US gov't to seize Manhattan skyscraper over owners' ties to Iran

Seizure, sale of 36-story Fifth Avenue building would be “the largest-ever terrorism-related forfeiture,” US Justice Dept. says.

September 18, 2013 17:46
2 minute read.
Midtown Manhattan building set to be seized by US governemnt for alleged ties to Iran.

Building on 5th Avenue set to be seized by US govt 370. (photo credit: REUTERS/Brendan McDermid )

The US government is set to seize control of a skyscraper in midtown Manhattan that prosecutors claim is secretly owned by Iran, AFP reported on Wednesday.

In a statement to the press, the US Justice Department said the seizure and sale of the 36-story 650 Fifth Avenue building would be “the largest-ever terrorism-related forfeiture.”

The funds from selling the 382,500 square-foot building at the corner of Fifth Avenue and West 52nd Street would be directed as compensation for victims of Iranian-sponsored terrorism, Manhattan Federal prosecutor Preet Bharara was quoted by AFP as saying.

Last week, a federal judge ruled that the owners of the building violated US laws against doing business with Iran, though the ruling could still be appealed.

US District Judge Katherine Forrest found that the majority owner of the building, the Alavi Foundation, knew that two minority owners were fronts for Iran's Bank Melli, in violation of the International Emergency Economic Powers Act and US money laundering laws.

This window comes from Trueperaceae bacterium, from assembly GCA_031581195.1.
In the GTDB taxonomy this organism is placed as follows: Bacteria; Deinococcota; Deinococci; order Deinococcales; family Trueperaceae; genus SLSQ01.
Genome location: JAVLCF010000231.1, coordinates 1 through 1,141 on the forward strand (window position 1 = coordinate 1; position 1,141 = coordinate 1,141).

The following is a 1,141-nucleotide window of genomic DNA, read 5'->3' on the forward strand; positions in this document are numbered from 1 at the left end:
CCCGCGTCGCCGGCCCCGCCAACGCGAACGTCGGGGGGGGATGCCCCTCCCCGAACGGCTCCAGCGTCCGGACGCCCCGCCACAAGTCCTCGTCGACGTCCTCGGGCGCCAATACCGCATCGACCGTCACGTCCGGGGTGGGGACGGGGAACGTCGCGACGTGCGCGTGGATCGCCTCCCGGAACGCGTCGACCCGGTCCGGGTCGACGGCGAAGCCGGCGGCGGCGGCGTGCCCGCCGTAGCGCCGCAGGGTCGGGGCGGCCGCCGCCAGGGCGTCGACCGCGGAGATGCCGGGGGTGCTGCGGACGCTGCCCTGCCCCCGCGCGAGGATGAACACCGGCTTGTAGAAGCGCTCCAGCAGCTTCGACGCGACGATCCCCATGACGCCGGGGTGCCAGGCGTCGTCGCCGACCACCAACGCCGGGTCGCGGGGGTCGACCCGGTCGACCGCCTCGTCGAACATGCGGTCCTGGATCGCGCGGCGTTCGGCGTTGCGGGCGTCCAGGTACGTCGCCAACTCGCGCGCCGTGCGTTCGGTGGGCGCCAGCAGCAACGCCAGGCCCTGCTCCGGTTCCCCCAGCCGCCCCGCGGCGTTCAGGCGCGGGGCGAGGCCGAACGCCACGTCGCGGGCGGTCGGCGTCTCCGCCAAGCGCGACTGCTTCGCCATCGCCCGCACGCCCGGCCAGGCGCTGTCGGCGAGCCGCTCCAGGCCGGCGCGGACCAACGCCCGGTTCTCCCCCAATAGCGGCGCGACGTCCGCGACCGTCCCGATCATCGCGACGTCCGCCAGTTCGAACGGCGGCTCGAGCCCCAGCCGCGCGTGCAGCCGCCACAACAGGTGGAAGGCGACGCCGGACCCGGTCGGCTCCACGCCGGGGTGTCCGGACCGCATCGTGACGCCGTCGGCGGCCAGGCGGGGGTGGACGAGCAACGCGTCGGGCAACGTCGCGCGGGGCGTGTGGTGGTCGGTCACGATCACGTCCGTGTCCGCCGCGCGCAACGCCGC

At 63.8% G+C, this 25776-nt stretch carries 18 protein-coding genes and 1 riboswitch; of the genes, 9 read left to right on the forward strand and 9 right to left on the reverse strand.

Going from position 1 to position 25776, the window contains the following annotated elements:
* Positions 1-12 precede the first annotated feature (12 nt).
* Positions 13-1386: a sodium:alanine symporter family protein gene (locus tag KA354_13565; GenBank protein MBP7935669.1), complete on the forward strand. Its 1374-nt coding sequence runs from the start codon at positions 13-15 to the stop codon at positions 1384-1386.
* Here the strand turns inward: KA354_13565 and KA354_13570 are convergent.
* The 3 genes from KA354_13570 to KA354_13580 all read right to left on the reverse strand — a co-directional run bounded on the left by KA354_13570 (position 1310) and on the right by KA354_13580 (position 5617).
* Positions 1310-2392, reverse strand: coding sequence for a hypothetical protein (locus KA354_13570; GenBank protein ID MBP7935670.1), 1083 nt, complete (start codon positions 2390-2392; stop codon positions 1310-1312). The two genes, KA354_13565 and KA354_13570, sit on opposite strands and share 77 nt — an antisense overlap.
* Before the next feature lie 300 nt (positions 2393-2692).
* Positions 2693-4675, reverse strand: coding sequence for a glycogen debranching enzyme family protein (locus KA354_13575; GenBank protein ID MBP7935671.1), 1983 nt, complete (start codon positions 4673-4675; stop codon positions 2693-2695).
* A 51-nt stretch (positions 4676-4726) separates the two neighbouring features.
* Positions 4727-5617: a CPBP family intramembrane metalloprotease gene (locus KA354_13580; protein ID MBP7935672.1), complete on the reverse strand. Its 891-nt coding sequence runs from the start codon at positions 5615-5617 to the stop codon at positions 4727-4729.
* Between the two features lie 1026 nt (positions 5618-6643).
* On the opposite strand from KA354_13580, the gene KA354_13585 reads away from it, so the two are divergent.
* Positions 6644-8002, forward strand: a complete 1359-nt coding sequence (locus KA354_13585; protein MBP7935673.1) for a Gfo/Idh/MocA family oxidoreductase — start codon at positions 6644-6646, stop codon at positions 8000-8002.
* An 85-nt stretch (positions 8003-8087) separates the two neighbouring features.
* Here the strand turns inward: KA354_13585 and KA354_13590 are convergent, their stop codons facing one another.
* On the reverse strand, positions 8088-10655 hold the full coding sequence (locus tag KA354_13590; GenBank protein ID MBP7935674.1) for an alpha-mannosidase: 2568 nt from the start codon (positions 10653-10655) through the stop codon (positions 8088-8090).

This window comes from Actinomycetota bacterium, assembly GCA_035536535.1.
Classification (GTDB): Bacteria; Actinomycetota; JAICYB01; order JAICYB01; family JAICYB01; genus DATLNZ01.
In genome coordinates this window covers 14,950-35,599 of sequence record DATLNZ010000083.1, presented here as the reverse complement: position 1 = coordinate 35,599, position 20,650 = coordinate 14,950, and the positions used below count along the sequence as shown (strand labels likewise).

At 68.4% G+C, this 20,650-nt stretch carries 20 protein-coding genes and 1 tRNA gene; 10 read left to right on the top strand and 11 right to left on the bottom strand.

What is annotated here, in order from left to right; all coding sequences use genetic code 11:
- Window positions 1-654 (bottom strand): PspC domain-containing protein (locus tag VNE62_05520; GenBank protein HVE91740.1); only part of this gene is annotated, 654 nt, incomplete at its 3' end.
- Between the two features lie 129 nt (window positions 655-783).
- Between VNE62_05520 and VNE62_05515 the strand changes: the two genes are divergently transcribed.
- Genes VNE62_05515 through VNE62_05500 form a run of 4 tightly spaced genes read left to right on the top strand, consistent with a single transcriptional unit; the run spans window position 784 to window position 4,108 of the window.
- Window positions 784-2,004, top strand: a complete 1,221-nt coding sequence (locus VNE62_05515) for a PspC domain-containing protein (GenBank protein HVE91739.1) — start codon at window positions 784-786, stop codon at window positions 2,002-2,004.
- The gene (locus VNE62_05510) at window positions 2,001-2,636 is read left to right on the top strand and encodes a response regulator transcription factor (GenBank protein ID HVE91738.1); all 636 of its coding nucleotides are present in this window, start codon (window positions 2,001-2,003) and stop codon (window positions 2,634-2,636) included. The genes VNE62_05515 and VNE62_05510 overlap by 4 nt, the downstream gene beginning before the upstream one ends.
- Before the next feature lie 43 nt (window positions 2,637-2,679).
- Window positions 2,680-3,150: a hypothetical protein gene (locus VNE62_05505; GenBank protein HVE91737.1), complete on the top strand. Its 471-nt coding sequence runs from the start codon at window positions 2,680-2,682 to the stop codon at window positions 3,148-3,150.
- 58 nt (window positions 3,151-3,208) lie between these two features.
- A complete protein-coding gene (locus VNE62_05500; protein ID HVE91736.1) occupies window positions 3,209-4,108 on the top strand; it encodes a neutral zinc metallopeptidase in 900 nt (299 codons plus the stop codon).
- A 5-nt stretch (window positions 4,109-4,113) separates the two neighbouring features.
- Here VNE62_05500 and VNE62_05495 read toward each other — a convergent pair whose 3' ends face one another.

Enacted in 1977, IEEPA empowers the president to deal with threats related to national emergencies. In 1995, President Bill Clinton issued an executive order banning the supply of most services from the United States to Iran.

According to the US government's lawsuit, the building was constructed in the 1970s by a foundation set up by the Shah of Iran. That foundation was eventually succeeded by the Alavi Foundation after the Iranian revolution. In 1989, Alavi and Bank Melli used the two Assa entities to disguise Bank Melli's involvement, the government said in its lawsuit.

Alavi and Assa provided services to Iran, such as transferring rental income to Bank Melli, in violation of IEEPA, according to the lawsuit. The building generated close to $39 million in rental income from 1999 through 2007, according to the lawsuit.

In court documents, Alavi's lawyers have argued that the building has not been controlled by Iran since 1995, when US sanctions took effect.

Alavi is a non-profit organization that promotes Islamic culture and the Persian language. It donated more than $1.5 million in 2012 to recipients including Hartford Seminary, Harvard University and the Muslim Women's Institute for Research and Development, according to a website for 650 Fifth Avenue.

Private plaintiffs, victims of attacks that they contend were aided by Iran, filed their own lawsuit seeking to seize related assets.

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